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Apr 27, 2012

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My answer to the question 'what is your favorite Michelle Kwan short program' is somewhat like my answer to the question 'what is your favorite book': I don't really have one. In truth, both answers are heavily dependent on the attendant peculiarities of emotion, mood and circumstance. In the beginning, like almost everyone else, I worshipped at the altar of Ms. Kwan's 1997-8 Rachmaninoff short program. Then the answer became East of Eden....then shifted to Spartacus...and so on. For most of the past year, I was convinced the correct answer was indeed Dream of Desdemona, but most recently, the pendulum has swung back to Romanza, Ms. Kwan's short program from her 1995-6 season.

Why Romanza, and why now? I don't know, but I suppose such is the fate of all performance art: different viewings of the exact same performance can somehow tug at one's heart in completely different ways. Right now, it's the simple beauty of Romanza's opening minute that brings tears to my eyes: the long, held-out ina bauer and spiral sequence that perfectly mirrors the sweeping, sustained notes of the program's beginning, the way the positions of the spirals change right with the shifts in the music. Note that an entire minute goes by before Ms. Kwan actually jumps her first jumping pass, and how often do we see that in this bleak world where the first two or three jumping passes are often mindlessly front-loaded at the beginning of a short program with little care paid to the music or the program's arc? After the 3Lz-2T, a layback that is perfectly choreographed to begin and end with the plucking of a guitar (or whatever that stringed instrument is), then a neat, clean 2A with a long, beautifully stretched and held-out landing edge that goes directly into the death drop and sit spin (also superbly choreographed to the moment when the guitar's plucking takes over the music). Then the music's tempo picks up, the castanets join in, right as Ms. Kwan does her footwork into the 3T, then the crisp, quick step sequence proper after, perfectly on beat and done with such speed and clean lines so unlike the lumbering step sequences currently in vogue today. Combination spin to close. All in all, incredible choreography.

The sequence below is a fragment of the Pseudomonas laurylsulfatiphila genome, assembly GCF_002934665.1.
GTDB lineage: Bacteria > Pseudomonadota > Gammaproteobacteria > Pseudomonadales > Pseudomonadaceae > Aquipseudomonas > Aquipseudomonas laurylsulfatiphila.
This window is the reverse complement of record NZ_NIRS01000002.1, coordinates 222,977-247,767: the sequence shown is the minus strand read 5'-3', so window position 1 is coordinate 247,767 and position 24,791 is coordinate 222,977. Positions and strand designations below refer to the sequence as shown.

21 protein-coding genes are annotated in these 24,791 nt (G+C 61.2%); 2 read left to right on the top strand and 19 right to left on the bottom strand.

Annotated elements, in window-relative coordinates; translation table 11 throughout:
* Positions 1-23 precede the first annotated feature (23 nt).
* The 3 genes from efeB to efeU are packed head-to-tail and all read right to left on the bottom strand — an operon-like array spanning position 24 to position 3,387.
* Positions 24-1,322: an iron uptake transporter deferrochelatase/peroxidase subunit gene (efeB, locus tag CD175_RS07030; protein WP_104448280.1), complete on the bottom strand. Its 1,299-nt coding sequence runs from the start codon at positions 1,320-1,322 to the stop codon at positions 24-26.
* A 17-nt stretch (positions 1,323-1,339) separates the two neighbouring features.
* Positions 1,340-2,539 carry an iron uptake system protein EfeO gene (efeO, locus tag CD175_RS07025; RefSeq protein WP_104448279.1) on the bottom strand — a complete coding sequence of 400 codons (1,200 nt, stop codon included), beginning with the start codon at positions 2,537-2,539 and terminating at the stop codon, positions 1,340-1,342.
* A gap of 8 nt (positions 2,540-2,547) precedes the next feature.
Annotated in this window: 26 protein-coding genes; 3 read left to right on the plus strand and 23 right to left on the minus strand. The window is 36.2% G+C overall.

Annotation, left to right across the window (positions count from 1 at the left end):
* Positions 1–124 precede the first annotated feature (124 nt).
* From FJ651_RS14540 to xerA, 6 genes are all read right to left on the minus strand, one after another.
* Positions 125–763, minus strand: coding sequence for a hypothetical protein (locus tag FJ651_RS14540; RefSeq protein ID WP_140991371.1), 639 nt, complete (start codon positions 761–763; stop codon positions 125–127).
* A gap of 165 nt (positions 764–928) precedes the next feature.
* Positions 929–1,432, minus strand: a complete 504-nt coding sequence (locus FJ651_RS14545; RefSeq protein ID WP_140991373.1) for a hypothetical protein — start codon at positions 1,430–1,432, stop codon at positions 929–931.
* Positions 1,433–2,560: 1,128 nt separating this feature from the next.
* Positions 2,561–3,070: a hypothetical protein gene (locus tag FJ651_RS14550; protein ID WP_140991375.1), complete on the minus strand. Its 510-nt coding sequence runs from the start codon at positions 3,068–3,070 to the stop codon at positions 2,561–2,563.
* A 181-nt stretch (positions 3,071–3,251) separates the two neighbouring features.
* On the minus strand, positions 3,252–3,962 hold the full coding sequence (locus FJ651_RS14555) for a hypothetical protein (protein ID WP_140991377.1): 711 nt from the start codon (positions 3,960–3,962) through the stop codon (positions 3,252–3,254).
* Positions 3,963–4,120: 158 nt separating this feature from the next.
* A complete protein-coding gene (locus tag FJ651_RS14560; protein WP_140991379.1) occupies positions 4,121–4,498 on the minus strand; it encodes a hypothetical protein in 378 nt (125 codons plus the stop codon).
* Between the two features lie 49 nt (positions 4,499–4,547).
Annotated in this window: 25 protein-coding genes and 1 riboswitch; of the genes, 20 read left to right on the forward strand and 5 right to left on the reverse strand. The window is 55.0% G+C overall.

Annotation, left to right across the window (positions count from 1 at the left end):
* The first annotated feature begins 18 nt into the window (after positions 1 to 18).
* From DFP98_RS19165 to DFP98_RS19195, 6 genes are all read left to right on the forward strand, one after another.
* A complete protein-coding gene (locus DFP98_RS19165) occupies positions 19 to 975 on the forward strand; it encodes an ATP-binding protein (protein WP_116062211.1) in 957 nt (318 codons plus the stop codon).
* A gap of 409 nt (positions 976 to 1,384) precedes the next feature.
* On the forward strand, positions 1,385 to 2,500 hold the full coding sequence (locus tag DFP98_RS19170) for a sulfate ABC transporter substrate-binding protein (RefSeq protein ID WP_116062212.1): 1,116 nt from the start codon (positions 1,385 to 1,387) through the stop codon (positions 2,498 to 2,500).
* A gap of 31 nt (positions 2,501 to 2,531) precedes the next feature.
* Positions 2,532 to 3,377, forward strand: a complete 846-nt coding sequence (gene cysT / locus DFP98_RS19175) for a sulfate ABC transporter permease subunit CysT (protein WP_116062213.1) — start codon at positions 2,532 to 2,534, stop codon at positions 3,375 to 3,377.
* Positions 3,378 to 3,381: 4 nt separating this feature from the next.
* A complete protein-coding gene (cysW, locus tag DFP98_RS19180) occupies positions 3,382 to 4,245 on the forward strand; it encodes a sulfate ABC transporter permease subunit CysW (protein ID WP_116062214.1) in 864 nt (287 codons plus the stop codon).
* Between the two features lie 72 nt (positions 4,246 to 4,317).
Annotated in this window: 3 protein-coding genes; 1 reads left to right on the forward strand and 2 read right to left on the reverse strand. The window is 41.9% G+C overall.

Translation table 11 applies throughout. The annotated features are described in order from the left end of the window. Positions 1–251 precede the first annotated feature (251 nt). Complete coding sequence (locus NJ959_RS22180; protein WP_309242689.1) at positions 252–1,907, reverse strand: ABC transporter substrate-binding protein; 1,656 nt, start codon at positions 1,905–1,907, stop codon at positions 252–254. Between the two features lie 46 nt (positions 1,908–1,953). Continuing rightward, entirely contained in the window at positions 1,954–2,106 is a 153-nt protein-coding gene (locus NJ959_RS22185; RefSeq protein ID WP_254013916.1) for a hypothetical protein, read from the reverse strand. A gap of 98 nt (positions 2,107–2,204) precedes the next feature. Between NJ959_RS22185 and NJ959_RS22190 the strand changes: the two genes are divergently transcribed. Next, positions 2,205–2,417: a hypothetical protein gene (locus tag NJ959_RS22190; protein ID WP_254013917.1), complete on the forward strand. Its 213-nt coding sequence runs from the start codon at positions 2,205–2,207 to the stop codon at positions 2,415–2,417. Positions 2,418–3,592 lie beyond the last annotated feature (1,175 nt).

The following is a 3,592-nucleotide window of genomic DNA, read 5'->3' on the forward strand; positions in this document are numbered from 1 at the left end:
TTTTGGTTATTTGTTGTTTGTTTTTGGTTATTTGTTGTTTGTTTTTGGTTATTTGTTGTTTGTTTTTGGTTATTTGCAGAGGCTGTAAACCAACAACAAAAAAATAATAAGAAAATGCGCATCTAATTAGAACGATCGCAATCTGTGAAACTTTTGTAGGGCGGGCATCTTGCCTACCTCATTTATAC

But it's not just the choreography that makes Romanza sing: Ms. Kwan's performance ability goes a long way towards making this short program a masterpiece. Ms. Kwan's Salome long program from the same season receives the lion's share of attention when people cite Ms. Kwan's transformation from juniorish jumping bean to Artistic Woman, but Romanza also showcases her newfound transformation splendidly. Look, for instance, at how Ms. Kwan uses her arms and hands especially during the ina bauer and spiral sequence, the stretch and awareness of every part of her body from fingertip to toe, or how Ms. Kwan's body language shifts as the music builds from its smooth beginning to the sharper, staccato-filled end. It's mind-blowing to remember that Ms. Kwan was only fifteen at the time. In short, everything in Romanza--from the Michelle Kwan performance to the Lori Nichol choreography to the Frank Carroll technique--perfectly meshes together to produce not only one of the greatest short programs of all time, but also an excellent reminder of why figure skating is worth watching.

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